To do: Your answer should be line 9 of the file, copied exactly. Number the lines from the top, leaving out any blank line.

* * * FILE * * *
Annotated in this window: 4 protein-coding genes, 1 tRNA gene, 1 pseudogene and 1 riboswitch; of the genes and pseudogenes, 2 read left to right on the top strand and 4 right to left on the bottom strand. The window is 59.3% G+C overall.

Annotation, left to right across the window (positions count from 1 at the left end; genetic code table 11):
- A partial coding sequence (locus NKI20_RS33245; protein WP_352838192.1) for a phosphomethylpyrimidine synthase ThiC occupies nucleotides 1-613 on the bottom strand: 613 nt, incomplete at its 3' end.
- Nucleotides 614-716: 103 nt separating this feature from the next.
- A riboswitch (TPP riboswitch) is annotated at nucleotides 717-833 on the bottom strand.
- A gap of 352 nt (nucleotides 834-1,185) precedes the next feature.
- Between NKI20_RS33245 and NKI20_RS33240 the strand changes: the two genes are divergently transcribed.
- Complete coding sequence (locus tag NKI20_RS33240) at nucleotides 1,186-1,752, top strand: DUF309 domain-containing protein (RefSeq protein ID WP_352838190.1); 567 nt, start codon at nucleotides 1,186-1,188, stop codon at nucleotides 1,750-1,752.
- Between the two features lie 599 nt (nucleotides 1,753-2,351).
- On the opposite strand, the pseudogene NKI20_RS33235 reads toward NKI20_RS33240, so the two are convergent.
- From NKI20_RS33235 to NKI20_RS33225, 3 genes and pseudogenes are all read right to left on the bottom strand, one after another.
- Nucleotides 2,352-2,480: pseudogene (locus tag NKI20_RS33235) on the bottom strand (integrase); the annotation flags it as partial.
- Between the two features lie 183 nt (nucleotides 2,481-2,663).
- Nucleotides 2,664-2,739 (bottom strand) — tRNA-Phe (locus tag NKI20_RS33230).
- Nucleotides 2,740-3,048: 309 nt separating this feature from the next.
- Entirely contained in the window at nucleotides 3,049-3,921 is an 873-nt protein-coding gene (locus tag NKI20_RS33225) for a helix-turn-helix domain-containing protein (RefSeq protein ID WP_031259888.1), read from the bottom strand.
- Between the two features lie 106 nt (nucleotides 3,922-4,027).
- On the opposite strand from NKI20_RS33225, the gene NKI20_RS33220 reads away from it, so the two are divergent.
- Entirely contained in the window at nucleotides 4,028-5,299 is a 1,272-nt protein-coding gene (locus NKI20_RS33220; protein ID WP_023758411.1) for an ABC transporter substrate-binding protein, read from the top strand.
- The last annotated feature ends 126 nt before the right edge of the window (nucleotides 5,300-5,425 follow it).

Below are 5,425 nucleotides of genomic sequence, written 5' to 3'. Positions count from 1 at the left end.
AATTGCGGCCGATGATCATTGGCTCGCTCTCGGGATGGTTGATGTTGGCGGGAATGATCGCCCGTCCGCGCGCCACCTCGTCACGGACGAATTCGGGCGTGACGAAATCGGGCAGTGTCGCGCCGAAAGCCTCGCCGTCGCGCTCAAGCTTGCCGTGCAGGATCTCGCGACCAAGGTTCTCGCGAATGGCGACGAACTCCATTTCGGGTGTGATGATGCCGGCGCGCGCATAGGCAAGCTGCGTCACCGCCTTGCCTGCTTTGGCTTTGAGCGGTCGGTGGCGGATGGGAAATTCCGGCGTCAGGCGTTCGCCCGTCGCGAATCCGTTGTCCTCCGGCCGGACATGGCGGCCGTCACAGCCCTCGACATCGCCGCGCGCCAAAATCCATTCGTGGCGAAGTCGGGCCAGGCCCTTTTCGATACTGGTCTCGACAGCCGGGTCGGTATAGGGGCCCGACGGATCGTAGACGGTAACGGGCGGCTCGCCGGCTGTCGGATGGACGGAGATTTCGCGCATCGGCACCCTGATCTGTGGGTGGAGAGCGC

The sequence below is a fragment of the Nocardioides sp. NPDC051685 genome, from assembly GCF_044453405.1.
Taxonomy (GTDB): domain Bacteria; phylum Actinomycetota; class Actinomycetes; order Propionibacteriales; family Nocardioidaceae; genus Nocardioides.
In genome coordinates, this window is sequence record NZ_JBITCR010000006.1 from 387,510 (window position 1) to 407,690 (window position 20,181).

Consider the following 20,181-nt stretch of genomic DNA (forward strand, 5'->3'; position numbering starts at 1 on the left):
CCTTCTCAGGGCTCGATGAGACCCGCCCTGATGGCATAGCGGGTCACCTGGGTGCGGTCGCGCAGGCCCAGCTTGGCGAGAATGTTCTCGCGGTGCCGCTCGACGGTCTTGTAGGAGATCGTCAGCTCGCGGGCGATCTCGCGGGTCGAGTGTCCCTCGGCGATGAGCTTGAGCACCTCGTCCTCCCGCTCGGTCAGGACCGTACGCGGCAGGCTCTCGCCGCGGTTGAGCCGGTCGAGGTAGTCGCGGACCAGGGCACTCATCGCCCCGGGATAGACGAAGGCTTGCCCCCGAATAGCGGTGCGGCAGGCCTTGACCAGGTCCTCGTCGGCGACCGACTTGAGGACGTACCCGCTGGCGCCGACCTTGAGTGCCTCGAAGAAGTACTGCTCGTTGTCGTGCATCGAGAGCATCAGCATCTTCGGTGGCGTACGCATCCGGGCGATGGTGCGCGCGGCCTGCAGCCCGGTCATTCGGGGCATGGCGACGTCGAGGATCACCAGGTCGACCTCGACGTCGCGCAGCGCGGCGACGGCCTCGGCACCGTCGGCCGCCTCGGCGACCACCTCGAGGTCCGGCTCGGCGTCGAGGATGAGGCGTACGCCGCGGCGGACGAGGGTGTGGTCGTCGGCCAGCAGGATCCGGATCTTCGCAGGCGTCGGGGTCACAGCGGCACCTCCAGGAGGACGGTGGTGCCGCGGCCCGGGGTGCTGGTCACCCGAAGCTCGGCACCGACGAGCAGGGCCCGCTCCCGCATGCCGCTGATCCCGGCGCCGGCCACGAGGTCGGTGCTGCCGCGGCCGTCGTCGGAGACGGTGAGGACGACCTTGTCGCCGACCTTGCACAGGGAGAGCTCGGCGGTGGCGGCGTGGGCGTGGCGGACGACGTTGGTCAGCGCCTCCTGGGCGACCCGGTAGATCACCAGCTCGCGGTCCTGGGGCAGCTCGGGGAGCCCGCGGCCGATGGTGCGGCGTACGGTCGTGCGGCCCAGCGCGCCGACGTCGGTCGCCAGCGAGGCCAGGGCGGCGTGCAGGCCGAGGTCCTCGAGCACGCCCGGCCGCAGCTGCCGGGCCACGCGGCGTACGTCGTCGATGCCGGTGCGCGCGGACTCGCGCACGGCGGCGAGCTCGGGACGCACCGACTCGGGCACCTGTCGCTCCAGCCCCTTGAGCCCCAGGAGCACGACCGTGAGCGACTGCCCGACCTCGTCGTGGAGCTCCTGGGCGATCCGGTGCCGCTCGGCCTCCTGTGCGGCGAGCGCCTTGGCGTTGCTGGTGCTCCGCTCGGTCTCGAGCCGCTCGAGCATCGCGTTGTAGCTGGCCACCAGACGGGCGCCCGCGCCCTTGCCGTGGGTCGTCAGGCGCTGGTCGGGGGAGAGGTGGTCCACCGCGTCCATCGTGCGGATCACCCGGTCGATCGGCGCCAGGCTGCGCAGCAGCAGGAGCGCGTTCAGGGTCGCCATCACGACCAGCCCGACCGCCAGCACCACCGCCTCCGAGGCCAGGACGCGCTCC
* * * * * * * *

- Between the two features lie 599 nt (nucleotides 1,753-2,351).